Young people loved President Obama in 2008 — they turned out to support him more than any other recent Democratic presidential nominee.
But now, there's a new crop of young voters — the kids who came of age during the Obama presidency. They're are all grown up, and getting their first chance to vote for president.
They grew up in a different era — after Sept. 11 attacks and in the middle of the recession.
There's some indication that younger millennial voters are not as left-leaning as their big brothers and sisters. However, more still identify as Democrat than Republican, and a lot can change before they cast their first vote for president in 2016.
We asked first-time voters to share their earliest political memories, and we heard about praying for George W. Bush, family members losing jobs, fears of terrorism and the Daily Show. Here's what they had to say:
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Miller wouldn't say whether he's a Republican or a Democrat, but said he identifies with whoever he thinks "Jesus would vote for if he were still walking the earth, and that's something I kind of see in [Ben] Carson."
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Anna Del Castillo (from left), Shannon Pierce and Phillip David Ellison. Pierce identifies as independent and is deeply concerned about mass incarceration. She doesn't love any of the candidates, but, at this point, she said she would probably go with Hillary Clinton.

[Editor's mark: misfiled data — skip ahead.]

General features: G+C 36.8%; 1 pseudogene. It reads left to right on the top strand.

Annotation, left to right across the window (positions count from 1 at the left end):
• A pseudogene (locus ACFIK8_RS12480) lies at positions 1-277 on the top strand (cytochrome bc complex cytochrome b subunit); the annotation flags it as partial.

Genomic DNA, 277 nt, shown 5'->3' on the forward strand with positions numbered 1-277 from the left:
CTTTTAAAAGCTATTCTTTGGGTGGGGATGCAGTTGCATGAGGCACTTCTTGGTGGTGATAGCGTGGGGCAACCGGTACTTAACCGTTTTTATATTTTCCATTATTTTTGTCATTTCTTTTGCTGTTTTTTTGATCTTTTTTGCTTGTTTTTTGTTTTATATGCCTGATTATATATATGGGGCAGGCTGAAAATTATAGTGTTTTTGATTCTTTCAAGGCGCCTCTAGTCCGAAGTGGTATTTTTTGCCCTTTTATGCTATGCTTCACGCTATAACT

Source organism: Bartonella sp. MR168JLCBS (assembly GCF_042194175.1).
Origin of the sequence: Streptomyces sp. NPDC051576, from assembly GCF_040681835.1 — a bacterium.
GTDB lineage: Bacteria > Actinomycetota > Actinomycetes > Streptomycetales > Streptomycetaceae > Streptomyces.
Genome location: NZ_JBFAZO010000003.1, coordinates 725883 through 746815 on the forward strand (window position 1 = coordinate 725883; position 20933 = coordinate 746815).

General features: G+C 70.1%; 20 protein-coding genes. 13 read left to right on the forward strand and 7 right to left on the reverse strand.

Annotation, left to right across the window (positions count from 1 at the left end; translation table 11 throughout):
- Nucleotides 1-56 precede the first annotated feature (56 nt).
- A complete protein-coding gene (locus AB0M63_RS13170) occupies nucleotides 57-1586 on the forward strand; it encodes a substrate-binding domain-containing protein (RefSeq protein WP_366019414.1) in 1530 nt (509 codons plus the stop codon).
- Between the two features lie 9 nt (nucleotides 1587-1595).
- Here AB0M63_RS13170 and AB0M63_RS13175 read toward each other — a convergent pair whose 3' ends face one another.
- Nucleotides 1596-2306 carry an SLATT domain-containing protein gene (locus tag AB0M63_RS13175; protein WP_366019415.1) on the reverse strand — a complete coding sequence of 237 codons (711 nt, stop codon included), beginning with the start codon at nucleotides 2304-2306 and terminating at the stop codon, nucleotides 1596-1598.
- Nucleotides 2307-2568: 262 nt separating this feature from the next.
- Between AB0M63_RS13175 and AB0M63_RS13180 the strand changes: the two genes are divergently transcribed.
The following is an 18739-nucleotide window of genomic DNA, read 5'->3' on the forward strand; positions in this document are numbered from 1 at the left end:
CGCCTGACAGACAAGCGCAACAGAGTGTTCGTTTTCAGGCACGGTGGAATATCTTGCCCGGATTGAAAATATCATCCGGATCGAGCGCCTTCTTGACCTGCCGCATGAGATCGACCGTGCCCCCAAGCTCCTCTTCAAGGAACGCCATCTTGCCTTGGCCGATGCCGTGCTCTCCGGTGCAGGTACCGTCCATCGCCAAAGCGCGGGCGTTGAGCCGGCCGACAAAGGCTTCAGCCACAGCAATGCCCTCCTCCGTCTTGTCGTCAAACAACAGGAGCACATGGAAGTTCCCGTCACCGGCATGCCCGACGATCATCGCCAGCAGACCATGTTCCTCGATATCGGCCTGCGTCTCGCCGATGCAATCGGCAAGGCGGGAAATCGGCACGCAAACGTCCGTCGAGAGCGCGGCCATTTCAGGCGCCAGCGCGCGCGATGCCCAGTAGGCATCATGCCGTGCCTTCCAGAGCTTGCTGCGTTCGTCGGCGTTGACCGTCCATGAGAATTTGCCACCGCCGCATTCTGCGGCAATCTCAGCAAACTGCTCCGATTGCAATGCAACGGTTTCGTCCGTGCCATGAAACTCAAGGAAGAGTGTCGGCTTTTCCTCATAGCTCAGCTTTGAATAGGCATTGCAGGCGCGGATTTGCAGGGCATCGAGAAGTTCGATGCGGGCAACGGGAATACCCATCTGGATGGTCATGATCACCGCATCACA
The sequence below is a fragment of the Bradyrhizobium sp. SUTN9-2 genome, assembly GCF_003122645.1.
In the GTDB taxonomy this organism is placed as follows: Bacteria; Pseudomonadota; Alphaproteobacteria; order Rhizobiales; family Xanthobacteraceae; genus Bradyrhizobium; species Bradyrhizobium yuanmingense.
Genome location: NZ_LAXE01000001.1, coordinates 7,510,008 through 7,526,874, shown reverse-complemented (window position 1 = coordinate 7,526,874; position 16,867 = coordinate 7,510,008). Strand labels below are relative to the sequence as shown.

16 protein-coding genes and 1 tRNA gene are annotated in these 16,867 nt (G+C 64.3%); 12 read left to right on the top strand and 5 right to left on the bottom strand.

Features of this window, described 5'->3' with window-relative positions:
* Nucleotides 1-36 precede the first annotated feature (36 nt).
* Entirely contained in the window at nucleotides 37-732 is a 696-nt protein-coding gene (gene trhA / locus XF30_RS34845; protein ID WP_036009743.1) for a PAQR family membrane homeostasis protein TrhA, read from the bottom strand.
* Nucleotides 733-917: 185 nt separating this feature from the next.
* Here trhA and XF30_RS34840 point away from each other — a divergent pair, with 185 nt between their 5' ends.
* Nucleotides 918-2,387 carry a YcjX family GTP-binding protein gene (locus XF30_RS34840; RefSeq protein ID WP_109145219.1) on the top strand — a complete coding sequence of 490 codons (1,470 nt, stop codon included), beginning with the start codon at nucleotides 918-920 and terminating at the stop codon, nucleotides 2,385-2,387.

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Miller is a Republican who says the economy is one of his major concerns because he wants to graduate into a "thriving, booming economy, so I can easily get a job and get my foot in the door."
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Pokraka grew up in a Republican family and identifies with the GOP, but said she's intrigued by Hillary Clinton because "she dealt with her husband's presidency and everything that happened with that and she still held her head high."
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Del Castillo supports the Black Lives Matter movement and said immigration reform is an important issue to her. She said she likes Hillary Clinton but is a "big supporter" of Bernie Sanders because of his "inclusive policies."
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Vilagi identifies as a Republican because of the economy. In 2008, she said, she skipped school to watch President Obama's inauguration because "I was so excited about him being elected." But after eight years, she said, she's shifted to the right because she's "disenchanted" with some of the Democratic policies and the "lack of change that's been made."